'Gravity' slammed by astrophysicist for inaccuracies

Dylan Stableford
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This publicity photo released by Warner Bros. Pictures shows Sandra Bullock, left, as Dr. Ryan Stone and George Clooney as Matt Kowalsky in “Gravity." (AP Photo/Courtesy Warner Bros. Pictures)

"Gravity," Alfonso Cuarón's 3-D space epic starring Sandra Bullock and George Clooney, soared to the top of the North American box office on its opening weekend, earning $55.8 million — the biggest October opening of all time, according to the Hollywood Reporter — and raves from critics.

But according to world-renowned astrophysicist Neil deGrasse Tyson, the film is littered with inaccuracies in its depiction of space.

For example, Tyson wrote on Twitter, why was Bullock's hair, "in otherwise convincing" zero-gravity scenes, not floating "freely on her head"?

Tyson, who saw the movie on Sunday, continued the rant/review in a series of tweets to his 1.4 million followers.

Tyson was not alone in his criticism. "Gravity" was picked apart by several members of the scientific community.

"The way I am seeing it, the shuttle was wings level, payload bay up (Z), right wing into the orbital velocity vector (X direction of travel), nose in Y," Michael Interbartolo III, a NASA Mission Control veteran, wrote on Blastr.com. "The Micrometeoroid and Orbital Debris [MMOD] (though most were not really micro Meteoroid) impact puts it into a roll about Y with it still traveling in the velocity vector X, and why are the Forward and Aft reaction control jets not firing to damp the ramp since they were intact in the trailer? When the Remote Manipulator System (RMS, the Shuttle robotic arm) breaks, it was rolling and moving forward with the shuttle, but then with the camera and the Earth in the background the arm goes into a radial direction (Z) away from the earth (thus the opening rate between the shuttle and RMS making it seem like the shuttle is plunging down) with a tumble about the radial axis (now a roll about X).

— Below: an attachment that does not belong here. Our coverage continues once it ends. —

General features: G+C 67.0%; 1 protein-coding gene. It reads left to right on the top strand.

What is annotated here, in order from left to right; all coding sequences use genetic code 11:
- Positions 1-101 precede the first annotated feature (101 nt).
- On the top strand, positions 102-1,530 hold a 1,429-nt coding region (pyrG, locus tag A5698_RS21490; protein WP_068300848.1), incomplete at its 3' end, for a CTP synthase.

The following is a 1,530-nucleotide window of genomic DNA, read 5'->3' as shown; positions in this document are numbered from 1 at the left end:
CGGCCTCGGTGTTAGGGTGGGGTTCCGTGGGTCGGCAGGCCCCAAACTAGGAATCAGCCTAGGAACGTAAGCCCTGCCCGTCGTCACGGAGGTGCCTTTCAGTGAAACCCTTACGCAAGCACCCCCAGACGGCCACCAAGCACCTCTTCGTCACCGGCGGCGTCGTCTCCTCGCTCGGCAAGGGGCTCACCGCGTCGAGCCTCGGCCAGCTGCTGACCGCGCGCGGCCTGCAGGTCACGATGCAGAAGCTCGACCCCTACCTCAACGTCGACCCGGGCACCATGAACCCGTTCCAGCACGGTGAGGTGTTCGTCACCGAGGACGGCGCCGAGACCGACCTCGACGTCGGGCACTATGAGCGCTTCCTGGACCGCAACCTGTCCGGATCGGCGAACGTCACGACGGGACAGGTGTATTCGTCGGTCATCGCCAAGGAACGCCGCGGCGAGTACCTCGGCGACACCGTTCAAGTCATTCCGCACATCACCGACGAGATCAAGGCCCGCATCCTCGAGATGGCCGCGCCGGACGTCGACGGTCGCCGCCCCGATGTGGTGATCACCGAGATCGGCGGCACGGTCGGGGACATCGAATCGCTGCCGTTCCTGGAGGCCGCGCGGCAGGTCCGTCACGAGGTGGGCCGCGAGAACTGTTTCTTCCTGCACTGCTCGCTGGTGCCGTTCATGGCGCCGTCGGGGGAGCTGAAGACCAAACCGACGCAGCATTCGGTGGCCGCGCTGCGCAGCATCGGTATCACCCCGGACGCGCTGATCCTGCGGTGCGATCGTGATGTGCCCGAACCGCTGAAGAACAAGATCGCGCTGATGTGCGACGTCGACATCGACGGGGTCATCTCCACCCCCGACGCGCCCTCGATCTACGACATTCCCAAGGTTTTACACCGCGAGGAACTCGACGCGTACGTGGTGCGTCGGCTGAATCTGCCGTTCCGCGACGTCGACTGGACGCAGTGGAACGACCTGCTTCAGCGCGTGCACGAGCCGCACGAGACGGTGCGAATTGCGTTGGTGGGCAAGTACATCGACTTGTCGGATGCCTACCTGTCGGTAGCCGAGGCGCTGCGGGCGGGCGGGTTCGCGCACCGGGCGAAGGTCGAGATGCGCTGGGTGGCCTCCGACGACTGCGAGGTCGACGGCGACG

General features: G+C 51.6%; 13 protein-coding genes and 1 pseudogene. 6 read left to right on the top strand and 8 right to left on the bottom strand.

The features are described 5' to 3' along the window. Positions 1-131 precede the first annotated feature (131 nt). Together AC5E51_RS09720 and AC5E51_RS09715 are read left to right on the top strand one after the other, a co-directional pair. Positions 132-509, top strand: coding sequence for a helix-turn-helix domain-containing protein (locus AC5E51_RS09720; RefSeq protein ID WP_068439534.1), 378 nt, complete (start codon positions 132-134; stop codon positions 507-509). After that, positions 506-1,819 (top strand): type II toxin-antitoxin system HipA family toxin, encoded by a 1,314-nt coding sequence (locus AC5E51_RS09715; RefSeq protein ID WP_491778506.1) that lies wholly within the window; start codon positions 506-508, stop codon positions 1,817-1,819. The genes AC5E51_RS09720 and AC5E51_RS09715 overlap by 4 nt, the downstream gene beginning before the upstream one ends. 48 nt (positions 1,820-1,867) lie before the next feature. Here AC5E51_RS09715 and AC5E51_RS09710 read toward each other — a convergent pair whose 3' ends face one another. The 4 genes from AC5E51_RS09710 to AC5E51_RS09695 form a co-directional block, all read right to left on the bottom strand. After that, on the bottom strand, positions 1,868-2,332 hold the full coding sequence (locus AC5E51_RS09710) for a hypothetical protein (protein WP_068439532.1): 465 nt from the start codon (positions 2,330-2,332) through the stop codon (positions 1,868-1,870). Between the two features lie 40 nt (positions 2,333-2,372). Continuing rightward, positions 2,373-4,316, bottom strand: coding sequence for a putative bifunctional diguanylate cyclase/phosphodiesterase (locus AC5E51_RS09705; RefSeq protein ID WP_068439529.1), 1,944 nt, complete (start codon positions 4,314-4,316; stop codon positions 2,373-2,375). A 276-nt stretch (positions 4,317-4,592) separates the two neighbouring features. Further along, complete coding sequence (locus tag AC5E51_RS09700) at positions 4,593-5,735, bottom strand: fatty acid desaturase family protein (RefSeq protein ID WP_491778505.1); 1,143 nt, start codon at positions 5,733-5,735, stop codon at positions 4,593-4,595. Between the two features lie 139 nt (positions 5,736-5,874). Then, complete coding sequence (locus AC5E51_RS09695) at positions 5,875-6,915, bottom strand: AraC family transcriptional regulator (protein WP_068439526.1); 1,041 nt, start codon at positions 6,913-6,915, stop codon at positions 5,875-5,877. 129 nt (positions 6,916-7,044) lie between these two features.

"I am all for an entertaining movie, but when I go into a Michael Bay 'Armageddon' movie I know to turn the brain off," Interbartolo added. "This one tries to pass itself off as something more than that, but to me, it is the same flash and sizzle with a pretty lax understanding of orbital mechanics and spaceflight operations."

Others, though, were more forgiving.

"I love sci-fi movies but hate it when the science is needlessly trampled by the fiction," Tony Rice, a NASA volunteer, wrote in a blog post. "There are no such problems in Alfonso Cuarón’s immersive science-fiction action thriller 'Gravity.' The film gets so much right, so little wrong and only gets the sci wrong when the fi demands it."

Cuarón, for his part, said that he expected the criticism.

"This is not a documentary," the director told collectSPACE.com. "It is a piece of fiction."

And even Tyson conceded he enjoyed the film despite its flaws.